Meanwhile, the members of the Ciocia Czesia (Auntie Czech) collective, which helps women in need of abortion come to the Czech Republic for the procedure, remain hopeful about the future of the reproductive rights in Europe.

"As harrowing and discouraging the recent events in the U.S. are, I remain cautiously optimistic regarding the impact they might have in the global struggle for reproductive rights," Justyna, a member of the Ciocia Czesia initiative, told Expats.cz.

The collective believes that the profound differences in the political and social structures of the U.S. and Europe are important to consider. "The U.S. is a country in a very specific situation, polarized and unequal to the extent that we, as Europeans, can hardly relate to," Justyna said.

The Ciocia Czesia team believes that while the situation in the United States is still dynamic, "one thing seems to be clear – most people, both in Poland and the U.S., are against limiting their reproductive rights."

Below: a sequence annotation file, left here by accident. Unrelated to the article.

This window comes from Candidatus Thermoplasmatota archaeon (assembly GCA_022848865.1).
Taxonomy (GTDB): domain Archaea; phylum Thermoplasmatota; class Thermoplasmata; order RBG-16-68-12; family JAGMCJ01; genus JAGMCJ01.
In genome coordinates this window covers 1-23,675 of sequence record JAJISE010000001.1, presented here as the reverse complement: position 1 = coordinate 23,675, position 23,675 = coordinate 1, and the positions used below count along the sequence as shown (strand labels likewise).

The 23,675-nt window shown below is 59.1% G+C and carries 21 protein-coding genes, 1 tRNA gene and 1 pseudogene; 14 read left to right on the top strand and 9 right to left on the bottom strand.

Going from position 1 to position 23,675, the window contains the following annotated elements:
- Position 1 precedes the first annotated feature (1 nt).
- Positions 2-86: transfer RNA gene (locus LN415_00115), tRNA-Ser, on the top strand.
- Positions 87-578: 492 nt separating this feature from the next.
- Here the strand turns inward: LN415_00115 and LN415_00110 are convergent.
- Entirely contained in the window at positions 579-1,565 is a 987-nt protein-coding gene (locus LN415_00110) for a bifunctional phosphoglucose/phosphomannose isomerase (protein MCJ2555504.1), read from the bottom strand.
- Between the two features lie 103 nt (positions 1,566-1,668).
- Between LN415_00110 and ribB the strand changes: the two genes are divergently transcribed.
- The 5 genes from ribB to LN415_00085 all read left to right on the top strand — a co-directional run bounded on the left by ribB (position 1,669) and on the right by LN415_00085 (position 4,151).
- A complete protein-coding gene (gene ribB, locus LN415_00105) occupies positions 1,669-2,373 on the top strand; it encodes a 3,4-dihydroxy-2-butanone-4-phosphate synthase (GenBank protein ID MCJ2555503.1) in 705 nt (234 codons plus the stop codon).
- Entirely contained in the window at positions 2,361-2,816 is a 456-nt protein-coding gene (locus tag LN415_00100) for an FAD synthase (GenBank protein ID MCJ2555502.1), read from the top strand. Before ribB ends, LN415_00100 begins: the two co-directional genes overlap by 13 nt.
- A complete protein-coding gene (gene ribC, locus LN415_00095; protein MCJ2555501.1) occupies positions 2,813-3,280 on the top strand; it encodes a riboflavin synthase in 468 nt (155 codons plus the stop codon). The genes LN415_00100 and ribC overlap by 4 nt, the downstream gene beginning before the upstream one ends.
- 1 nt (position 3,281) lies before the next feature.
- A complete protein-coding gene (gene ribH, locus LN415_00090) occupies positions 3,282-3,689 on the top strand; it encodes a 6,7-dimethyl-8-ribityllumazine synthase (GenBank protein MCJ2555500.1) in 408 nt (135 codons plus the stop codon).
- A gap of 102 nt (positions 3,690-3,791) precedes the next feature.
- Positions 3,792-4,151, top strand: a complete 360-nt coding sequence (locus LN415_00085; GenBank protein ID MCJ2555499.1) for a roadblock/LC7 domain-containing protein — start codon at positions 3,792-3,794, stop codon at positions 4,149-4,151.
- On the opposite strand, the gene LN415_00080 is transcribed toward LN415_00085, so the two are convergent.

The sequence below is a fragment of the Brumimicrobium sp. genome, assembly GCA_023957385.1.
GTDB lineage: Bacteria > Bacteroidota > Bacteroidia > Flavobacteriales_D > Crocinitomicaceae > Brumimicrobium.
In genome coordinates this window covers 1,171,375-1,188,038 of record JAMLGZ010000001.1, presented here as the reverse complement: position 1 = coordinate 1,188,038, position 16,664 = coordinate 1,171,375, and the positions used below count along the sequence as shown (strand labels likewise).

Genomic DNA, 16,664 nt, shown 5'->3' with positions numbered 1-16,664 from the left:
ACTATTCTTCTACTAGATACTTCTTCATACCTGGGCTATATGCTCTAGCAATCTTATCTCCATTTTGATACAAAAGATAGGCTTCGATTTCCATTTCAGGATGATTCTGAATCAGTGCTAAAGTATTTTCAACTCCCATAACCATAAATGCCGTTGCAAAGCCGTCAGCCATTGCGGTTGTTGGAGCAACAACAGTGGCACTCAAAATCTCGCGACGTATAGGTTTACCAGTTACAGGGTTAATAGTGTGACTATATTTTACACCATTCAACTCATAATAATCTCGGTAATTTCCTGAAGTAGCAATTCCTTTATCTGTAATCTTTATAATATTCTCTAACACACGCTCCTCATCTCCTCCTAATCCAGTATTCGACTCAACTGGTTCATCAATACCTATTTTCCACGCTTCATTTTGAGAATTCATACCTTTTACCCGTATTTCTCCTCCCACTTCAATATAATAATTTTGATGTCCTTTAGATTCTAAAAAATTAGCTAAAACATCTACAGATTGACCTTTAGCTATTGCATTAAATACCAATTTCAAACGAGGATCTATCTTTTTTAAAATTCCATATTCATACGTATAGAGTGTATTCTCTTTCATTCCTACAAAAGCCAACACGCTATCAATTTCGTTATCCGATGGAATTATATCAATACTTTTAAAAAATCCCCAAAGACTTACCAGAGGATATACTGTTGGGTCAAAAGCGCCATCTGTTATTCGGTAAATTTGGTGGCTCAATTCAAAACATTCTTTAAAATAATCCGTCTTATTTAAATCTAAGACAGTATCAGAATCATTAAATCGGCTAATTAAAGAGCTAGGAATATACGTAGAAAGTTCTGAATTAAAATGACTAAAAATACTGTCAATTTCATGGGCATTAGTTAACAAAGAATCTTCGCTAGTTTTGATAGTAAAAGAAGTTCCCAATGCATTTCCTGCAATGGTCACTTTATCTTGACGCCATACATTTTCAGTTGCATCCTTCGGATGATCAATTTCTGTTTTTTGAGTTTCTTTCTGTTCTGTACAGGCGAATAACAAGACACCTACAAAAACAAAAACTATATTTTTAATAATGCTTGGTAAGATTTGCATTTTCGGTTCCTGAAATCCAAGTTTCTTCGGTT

​​Evelyn Regner, chair of the European Parliament's Committee on Women’s Rights and Gender Equality (FEMM), called the growing financial flows originating from outside the EU – from Russia, the U.S., and elsewhere – to European anti-choice organizations, which actively work toward undermining sexual education and attack women’s right to decide over their own bodies "unacceptable."

According to the European Abortion Policies Atlas, published in 2021, legal frameworks for accessing abortions vary to a great extent among European countries. Abortion technically remains a crime in 14 of Europe's 52 countries. 

"Solidarity and grassroots organization are our weapons, and collectives like ours [Ciocia Czesia] will step in when these rights are violated. Just like in the 70s, we are ready to fight, even more unashamed, unapologetic, and inclusive than before," pledge the members of the Ciocia Czesia initiative.